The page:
3) Surround myself with other curious people.  My favorite part of Nerd Fitness has to be our community. Nothing inspires me more than seeing a community full of curious people from all walks of life, sharing their successes and struggles in the name of helping the community be better as a whole.

This is an important part of how I encourage people to build a Jedi Order around them:

  • Yoda: Somebody who is further along your path than you, who has succeeded in a way you want to succeed.
  • Fellow Jedi: Somebody who is in the same spot as you, struggling with the same things, and is willing to bounce ideas off of you and offer up their own suggestions and results.
  • Padawan: Somebody who is behind you and wants to be where you are. No matter how out of shape or overweight you are, I bet there is somebody farther behind who is in need of a shoulder. You don’t need to be an expert, just somebody who has ‘been there before’ and can offer up support and advice.

I’ve said it before and I’ll say it again: Don’t take Nerd Fitness as gospel. Rather, understand that the Nerd Fitness Rebellion is community that encourages you to question everything and keep an open mind, and then take action and find out what works for you.

We’re all figuring it out


We’re all figuring it out.

If you’re trying to get healthy and struggle with which tactic or technique is the best one for you, I know how you feel.

If you’re a new parent and worry you don’t know the best way to raise your child, it’s okay. In fact, it’s probably a good sign!

We have a community of 240,000 and a message board community of 30,000 that can’t wait to hear from you: Yodas to share their stories and advice, fellow Jedi to fight alongside, and Padawans who desperately want to hear how you got to where you are.

Learning what you can from wherever you can, make mistakes and adapt, and share your results with people who line up with your philosophy.

So, thanks for listening to this student of fitness.  Thanks for letting me make mistakes and fail. Thanks for not blindly following my words but rather experimenting and see if they work for you. Thanks for sharing your results with others, in the name of making this world better.

What’s one strategy you’ve had in the past that you now think about differently?

Thanks for being here 🙂



photo source: Ian Sane: Street Confused, Lori Greig: This Way, That Way

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34 thoughts on “I Don’t Know What I’m Doing.

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  2. Gotta be food – I used to buy those ‘healthy’ ready meals from the supermarket, that had small portions and lots of salt for taste, never really lost weight as I wasn’t enjoying them and so eating more around them.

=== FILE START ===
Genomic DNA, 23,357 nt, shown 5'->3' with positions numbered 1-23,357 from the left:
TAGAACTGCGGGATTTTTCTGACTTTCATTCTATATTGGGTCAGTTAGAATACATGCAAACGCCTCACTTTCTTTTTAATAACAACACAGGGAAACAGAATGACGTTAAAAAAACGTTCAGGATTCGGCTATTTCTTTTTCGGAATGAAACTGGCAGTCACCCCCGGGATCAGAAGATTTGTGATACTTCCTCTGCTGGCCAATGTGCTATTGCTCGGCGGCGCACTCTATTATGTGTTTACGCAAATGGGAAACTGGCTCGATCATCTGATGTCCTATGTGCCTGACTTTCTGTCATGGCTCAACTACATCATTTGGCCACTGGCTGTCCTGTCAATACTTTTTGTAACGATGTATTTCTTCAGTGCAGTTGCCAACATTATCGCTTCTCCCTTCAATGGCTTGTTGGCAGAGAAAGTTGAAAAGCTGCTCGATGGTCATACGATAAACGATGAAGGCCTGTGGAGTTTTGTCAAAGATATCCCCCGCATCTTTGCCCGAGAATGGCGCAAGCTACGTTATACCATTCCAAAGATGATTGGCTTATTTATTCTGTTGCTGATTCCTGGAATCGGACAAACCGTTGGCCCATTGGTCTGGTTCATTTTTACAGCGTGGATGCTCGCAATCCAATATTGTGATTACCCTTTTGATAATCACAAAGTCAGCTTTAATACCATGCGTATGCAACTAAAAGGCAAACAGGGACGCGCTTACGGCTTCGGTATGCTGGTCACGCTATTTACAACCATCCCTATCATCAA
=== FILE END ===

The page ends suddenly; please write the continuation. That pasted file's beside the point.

Nowadays I cook for myself, not too much variety, mainly stir fry, chicken, rice and veg or healthy fish and chips and I’ve managed to keep doing it and eat healthier from it as I know what ingredients are being used (olive oil, protein and veg!) which enabled me to lose about 2.5 stone and also keep the habit and ensure I’m still doing it!

    Also using strength training and compound exercises which have made me stronger, fitter and faster!

  3. The Breakfast myth – Get that metabolism moving in the morning by eating a healthy breakfast of oatmeal or cereal, juice, milk. It was not for me. I feel better after intermittent fasting and eating paleo.

  4. Machines, and to a lesser extent, basic weights (please wait for me to explain). I always though you needed ‘things’ to get fitter, stronger. But I have been a NF follower for almost 2 years now, and an Academy member for a bit more than 3 months, and I now understand that you can get really strong just working with your bodyweight. Also, I’m now a big fan over free movement, be they bodyweight or free weights, over machines, because it engages more muscles, instead of isolating. It also has more practical uses that way.

    – 13remon, a.k.a. Demos Mirak on the Academy

  5. I have a wonderful game that I play at my local shop. It’s called “what’s reduced?” and it involves looking at the vegetables that have reached their sell-by date. Much cheaper, and you never know what there’ll be. I’ve experimented with a few new things that way.

  6. Steve,
    Thanks for this great post. Right on the mark brotha and wish there was Nerd Fitness peeps I could hang out with in my area!

  7. oh thank goodness..I thought I was a nut because I am NOT hungry in the morning. Not at all. Knowing other people have ditched breakfast and not died of starvation or gained weight is just the kind of real person confirmation I’ve been looking for.

  8. “What’s one strategy you’ve had in the past that you now think about differently?”

    Oh, that’s an easy one. I used to think people who lifted weights were just a bunch of a-hole jocks. Needless to say, I understand the Iron a lot more now, and I’ve changed my tune 180 degrees.